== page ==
Wednesday, February 10, 2010

Done With It, Not Over It

So I'm at a party for a friend last weekend. I like heading out to birthday parties these days as much as I like a good cystoscopy (look it up), but he's a good friend, so Pumpkin and I ventured out. I knew from seeing the guest list that a lot of former co-workers would be in attendance. For this reason alone, I dreaded the whole affair.

See, I knew all I'd hear from them is how much the old place made a mistake when they let me go, how they don't like the new show at all, etc, etc. I know that sounds arrogant but it turned out to be 100 percent true. Not only that, friends of the guest of honor also volunteered the same opinion. I used to like hearing stuff like that, but now that it's been over two years since my dismissal I'd rather hear "what are you doing these days?" than anything else. Them not knowing what happened to me is much preferred over rehashing what did happen to me. In spite of have three delicious, refreshing Michelob Ultras, I left the party depressed.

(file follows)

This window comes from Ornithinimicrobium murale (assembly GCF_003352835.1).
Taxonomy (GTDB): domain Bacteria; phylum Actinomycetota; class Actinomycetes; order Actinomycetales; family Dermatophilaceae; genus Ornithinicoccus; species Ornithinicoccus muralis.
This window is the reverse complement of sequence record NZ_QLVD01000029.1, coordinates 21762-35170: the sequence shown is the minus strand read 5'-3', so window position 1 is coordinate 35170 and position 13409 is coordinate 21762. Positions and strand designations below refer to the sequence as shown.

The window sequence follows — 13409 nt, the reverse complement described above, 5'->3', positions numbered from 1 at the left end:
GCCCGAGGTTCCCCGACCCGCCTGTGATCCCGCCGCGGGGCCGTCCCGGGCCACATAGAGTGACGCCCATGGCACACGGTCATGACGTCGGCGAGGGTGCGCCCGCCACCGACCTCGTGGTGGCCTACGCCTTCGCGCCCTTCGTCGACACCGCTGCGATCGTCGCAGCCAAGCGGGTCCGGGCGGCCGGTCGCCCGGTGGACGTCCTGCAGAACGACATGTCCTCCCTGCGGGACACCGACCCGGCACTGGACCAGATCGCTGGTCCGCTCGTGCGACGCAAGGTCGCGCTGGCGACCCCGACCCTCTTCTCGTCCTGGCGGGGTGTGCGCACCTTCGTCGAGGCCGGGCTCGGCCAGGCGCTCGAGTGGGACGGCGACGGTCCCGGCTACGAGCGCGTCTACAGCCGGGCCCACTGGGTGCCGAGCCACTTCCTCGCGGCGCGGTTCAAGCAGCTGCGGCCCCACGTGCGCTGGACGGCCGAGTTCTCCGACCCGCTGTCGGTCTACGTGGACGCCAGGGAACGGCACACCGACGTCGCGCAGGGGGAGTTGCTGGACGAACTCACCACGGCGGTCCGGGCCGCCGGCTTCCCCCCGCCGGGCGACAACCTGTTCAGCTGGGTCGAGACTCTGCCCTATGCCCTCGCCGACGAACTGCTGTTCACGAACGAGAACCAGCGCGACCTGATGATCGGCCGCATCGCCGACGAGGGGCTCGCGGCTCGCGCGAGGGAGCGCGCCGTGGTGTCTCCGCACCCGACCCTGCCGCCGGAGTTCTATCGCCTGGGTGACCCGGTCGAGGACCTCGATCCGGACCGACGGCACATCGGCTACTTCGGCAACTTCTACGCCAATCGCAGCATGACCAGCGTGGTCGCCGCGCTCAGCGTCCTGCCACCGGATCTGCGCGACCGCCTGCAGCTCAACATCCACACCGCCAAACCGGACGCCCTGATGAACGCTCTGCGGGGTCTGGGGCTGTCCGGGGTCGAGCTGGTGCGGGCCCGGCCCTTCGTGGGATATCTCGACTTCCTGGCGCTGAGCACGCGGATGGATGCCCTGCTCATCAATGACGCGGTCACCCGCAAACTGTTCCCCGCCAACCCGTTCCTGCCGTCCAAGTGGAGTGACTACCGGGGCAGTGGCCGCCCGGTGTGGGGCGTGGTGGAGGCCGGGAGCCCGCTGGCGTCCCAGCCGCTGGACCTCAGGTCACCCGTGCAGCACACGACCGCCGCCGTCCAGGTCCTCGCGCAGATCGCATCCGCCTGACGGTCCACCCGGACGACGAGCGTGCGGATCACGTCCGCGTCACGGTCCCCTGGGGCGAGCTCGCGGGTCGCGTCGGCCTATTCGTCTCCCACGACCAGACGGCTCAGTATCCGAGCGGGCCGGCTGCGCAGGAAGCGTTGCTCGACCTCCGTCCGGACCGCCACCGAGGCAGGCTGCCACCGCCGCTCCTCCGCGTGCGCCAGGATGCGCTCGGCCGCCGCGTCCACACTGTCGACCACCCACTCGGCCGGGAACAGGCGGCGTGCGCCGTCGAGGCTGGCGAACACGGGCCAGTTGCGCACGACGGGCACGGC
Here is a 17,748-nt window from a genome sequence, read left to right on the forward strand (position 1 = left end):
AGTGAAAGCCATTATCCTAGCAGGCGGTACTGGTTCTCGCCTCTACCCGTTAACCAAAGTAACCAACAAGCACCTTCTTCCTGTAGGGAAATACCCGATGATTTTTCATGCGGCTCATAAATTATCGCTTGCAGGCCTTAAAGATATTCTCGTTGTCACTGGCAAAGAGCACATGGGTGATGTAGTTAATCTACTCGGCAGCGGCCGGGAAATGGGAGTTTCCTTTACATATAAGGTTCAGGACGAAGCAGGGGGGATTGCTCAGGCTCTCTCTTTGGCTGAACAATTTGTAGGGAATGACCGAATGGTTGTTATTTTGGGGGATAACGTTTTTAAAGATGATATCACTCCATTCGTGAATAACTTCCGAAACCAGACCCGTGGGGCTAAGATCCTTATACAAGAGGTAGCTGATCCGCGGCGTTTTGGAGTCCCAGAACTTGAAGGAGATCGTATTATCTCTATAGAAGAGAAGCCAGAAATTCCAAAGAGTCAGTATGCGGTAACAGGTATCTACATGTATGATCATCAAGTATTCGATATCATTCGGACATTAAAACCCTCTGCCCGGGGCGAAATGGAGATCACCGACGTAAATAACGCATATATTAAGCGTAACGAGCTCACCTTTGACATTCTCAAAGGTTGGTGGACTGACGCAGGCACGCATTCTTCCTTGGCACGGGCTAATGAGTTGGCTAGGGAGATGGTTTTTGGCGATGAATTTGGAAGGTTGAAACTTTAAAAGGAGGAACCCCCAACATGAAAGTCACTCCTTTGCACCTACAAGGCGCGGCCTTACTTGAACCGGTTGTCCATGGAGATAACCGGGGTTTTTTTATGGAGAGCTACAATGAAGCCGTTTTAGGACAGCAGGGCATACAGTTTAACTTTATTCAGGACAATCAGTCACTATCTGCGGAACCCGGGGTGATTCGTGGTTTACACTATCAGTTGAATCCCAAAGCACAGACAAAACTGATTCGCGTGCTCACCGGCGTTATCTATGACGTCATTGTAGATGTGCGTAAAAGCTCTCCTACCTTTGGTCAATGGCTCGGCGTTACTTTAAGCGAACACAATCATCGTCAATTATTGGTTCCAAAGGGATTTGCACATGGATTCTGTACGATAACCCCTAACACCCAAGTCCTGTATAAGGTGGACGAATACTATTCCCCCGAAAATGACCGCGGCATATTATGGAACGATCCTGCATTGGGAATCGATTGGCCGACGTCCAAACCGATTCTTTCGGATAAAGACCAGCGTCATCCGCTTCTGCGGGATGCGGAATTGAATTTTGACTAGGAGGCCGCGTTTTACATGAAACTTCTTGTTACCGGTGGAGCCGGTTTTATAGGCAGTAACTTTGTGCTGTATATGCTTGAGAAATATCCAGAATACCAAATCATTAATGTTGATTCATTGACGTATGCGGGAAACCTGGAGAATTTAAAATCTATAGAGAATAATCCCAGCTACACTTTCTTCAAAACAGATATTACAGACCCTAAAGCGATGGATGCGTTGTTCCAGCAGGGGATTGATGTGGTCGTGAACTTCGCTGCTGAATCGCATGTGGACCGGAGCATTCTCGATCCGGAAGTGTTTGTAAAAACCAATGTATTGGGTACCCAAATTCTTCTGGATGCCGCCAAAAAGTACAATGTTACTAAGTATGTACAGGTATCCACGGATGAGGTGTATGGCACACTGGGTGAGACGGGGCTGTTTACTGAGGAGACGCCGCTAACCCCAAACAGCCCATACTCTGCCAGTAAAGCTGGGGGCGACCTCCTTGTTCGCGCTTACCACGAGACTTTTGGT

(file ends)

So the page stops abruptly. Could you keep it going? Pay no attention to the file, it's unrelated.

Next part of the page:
When I watch shows like "Intervention", I'm always struck by the number of times that the protagonist goes into rehab, comes out clean, then falls flat on his/her face soon after their release. The simple fact is that they go back to seeing and associating with all the triggers that got them into trouble in the first place. In order to truly come clean, they need to make a complete break from the old life that brought them to where they are now. Such, it seems, is now my case with radio.

While I like hearing that I'm missed, it doesn't make me feel any better. In fact, with time it only makes me feel worse. Perhaps the only way to fix this is a fresh start in a new place. Certainly, Pumpkin wouldn't be against it. I'd have some friends that I'd dearly miss, but eventual long-term happiness might best be served by movin' on down the road. The only that's holding me back from a more aggressive relocation pursuit is the Las Vegas real estate market. To move now would be like selling an investment you know will grow more over time. But is the greater profit worth even greater misery?

In the meantime, the only solution seems to be this: drink alone.


1 comment:

Tom said...

I'll drink to that.